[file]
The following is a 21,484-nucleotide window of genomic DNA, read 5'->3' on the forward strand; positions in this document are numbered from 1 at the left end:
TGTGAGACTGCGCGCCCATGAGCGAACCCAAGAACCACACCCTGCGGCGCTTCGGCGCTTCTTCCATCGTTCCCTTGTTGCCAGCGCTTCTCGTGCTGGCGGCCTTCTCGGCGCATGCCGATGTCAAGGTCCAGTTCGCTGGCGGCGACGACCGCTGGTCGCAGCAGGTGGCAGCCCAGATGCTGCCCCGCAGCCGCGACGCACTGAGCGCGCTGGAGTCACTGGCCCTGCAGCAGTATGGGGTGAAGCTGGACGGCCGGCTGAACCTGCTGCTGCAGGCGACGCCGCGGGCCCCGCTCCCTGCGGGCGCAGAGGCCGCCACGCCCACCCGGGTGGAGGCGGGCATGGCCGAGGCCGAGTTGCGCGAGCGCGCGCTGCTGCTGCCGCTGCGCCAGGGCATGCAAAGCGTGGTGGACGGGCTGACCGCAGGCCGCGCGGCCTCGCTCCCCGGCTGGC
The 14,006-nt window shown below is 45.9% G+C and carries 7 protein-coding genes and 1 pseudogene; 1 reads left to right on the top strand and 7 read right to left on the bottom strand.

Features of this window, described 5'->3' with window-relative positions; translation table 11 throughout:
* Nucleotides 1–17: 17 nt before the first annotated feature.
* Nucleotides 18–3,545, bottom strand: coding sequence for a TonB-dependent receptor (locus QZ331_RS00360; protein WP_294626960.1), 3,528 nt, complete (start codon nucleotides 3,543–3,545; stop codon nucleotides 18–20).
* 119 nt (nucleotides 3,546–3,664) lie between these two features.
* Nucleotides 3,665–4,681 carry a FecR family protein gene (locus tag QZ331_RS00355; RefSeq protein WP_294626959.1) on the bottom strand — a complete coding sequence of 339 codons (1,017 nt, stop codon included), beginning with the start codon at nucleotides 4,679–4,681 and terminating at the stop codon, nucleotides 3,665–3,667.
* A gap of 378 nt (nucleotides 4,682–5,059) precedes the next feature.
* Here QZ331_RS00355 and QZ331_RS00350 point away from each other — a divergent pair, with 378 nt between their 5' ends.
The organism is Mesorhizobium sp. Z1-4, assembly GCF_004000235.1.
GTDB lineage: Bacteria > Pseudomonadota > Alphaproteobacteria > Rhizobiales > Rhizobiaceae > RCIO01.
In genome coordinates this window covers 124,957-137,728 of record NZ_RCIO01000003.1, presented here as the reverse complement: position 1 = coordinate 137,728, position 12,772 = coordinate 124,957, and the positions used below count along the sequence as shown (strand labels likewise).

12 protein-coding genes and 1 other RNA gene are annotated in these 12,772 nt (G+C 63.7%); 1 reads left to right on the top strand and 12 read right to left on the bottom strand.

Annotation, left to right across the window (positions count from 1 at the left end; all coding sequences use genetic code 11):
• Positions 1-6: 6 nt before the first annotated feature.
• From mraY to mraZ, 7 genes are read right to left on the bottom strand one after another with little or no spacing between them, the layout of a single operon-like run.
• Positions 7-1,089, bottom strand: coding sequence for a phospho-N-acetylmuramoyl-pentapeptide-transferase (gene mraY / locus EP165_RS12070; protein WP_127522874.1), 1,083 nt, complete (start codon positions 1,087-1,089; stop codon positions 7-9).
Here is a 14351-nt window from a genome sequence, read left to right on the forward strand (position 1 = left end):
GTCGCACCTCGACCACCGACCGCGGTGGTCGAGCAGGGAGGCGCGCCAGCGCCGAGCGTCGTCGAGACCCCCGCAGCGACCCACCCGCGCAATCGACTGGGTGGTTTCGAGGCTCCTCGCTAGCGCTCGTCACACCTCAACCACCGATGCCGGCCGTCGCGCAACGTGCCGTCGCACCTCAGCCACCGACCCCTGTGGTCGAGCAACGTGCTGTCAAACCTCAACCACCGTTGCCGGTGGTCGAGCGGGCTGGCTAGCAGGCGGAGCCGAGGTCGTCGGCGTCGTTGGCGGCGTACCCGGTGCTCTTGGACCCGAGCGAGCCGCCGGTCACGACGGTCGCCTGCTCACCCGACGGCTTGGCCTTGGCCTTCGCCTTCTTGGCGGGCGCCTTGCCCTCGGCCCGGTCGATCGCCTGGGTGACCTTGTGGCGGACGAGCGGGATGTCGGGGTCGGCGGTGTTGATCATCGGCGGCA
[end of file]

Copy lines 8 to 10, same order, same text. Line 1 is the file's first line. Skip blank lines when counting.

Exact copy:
* Nucleotides 3,665–4,681 carry a FecR family protein gene (locus tag QZ331_RS00355; RefSeq protein WP_294626959.1) on the bottom strand — a complete coding sequence of 339 codons (1,017 nt, stop codon included), beginning with the start codon at nucleotides 4,679–4,681 and terminating at the stop codon, nucleotides 3,665–3,667.
* A gap of 378 nt (nucleotides 4,682–5,059) precedes the next feature.
* Here QZ331_RS00355 and QZ331_RS00350 point away from each other — a divergent pair, with 378 nt between their 5' ends.